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Here are some early thoughts about what Winter 2011-2012 may bring to central Kentucky. Please remember that it's still early fall...and we've got a long way to go before we are truly into winter. The holiday season is almost upon us though (Halloween, Turkey Day, Christmas, and the New Year) so let's at least explore the possibilities for what could be coming up.
Let me start off by showing you what the official government outlook is currently predicting for winter, courtesy of the fine folks at the Climate Prediction Center. You'll see that the temperatures are forecast to be normal for us. So whatever the typical temperatures are for the given month we are in ... that's what they are forecasting that we will see. Precipitation, however, is forecast to be considerably above normal. In fact, they have drawn a bullseye of precipitation right on top of Kentucky in their maps. Take a look and then we'll talk about why the maps look like they do.
One of the contributing factors to our weather last Winter was La Nina. This typically causes the jet stream to hang out in the midwest section of the nation, and that in turn steers a lot of storm systems into the Ohio Valley. That's one reason we had lots of frequent snows last year. La Nina is predicted to redevelop this winter, and the last charts I saw indicated that it could become a fairly strong La Nina pattern. So most climatologists myself included believe that the jet stream will once again spend a lot of time dividing the nation through its heart, rather than staying south of us like we typically see. For this reason, temperatures are expected to stay seasonable through the Ozarks and into the Ohio Valley. "Seasonable" for Kentucky still means cold...just not abnormally cold for extended periods of time.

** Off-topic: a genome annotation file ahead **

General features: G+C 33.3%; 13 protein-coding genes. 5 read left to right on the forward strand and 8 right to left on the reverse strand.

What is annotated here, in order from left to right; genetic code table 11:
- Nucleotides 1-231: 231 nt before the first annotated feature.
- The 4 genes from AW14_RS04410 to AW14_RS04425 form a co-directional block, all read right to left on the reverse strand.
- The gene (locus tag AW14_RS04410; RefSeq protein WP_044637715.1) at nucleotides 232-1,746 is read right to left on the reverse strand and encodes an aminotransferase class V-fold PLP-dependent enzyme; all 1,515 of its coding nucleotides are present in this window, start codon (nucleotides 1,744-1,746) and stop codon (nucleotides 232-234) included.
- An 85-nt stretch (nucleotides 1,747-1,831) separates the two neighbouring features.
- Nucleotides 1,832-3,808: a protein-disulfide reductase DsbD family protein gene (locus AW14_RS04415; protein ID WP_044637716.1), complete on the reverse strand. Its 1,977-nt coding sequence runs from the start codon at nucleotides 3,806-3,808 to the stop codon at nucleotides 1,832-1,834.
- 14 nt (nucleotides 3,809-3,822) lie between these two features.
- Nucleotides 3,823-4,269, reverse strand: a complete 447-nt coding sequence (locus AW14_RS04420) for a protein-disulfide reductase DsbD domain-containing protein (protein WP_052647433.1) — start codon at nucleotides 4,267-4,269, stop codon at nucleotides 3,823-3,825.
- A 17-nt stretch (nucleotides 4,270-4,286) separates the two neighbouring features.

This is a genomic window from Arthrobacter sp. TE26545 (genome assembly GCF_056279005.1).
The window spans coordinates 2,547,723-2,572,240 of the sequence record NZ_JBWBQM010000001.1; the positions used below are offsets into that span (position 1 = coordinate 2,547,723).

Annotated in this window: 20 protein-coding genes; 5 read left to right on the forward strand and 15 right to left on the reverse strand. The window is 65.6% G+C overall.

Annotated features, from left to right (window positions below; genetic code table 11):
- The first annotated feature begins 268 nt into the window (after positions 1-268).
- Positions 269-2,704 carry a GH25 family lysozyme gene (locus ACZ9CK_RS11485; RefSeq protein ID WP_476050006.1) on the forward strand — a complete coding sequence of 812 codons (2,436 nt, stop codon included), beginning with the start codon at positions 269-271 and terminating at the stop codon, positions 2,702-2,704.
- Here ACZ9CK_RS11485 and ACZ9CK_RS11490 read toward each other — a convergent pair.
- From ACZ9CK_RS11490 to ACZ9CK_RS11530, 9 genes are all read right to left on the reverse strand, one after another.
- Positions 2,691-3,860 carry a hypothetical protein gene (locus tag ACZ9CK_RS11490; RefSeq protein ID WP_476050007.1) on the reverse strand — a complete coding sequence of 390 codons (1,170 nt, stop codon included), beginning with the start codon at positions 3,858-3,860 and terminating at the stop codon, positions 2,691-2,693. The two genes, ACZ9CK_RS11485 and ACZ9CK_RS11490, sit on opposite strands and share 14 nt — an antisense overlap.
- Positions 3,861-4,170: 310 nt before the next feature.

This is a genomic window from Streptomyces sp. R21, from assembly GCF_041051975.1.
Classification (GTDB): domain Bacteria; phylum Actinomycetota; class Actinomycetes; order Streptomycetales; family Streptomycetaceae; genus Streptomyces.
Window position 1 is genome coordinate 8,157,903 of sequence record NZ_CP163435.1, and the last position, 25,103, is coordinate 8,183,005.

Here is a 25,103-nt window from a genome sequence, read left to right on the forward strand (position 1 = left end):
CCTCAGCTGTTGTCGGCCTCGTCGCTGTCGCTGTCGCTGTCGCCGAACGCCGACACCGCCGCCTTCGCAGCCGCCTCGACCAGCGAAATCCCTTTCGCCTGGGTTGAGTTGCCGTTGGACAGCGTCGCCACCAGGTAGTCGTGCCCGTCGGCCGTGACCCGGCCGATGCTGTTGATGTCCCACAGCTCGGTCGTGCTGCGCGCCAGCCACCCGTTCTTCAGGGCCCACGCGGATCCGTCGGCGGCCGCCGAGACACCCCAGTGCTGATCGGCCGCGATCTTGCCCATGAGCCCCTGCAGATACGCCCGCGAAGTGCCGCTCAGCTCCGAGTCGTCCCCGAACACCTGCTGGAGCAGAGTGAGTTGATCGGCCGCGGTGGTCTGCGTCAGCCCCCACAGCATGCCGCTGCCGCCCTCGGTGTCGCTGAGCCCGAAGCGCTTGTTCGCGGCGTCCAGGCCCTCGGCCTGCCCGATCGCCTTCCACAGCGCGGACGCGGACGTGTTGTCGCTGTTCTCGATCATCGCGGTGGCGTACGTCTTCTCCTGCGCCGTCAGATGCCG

With precipitation the position of the jet comes into play once again. Just as last year brought frequent weather systems, this year is expected to be similar. With the average position of the jet expected to be in the nation's mid section, a lot of moisture should be able to pool into the Ohio Valley on southerly winds. As weather systems fly in on the atmospheric flow from the west and run into this feature, precipitation should be common here in Kentucky. One fear is that with the war zone between warm southerly air to our south and cold polar air to our north being parked over the Ohio Valley with this jet stream, we could end up in the zone of "wintry mix" type weather. Therefore, this winter will have an increased risk of ice storms here.
The overall weather experienced for us in a nutshell should be normal in terms of temperatures, but perhaps not quite as many cloudy depressing days as we usually see, thanks to the jet keeping systems moving through in the flow. But with that will also come some heavy rains, and possibly heavy snows or ice storms from time to time. I don't think it'll be a boring winter by any means. Cold snaps to go along with warm spells, and sunshine to go along with clouds, snow and rain. I'll take that deal, as I really hate the winters that keep us cloudy all the time.
Just to jog your memory, last year October was nice in terms of temps and rainfall. Very similar to what we are seeing this month. By November, we were seeing wild swings in the weather. And by December the bottom fell completely out. We finished December 2010 with a monthly average of 26 degrees in Lawrenceburg, which is well below where we should have been and set records. So it can go downhill quickly. Don't let this month's nice weather fool you.
Now, here is the fly in the ointment. Since February, every single month in 2011 has been wet in Lawrenceburg with above normal rainfall. I am a firm believer that nature always keeps a balance, and some drier than normal months are coming ahead. There is no question about that. The question is when? Will these dry months show up this winter or will we see a continuation of this active pattern until late Spring or Summer turns into a drought? I suppose time will tell. I think that regardless, the coming winter is going to be a fun one.
By Thanksgiving, I will update this outlook with the latest model data and we'll try to nail down what Winter will hold for us this season. Have a good one...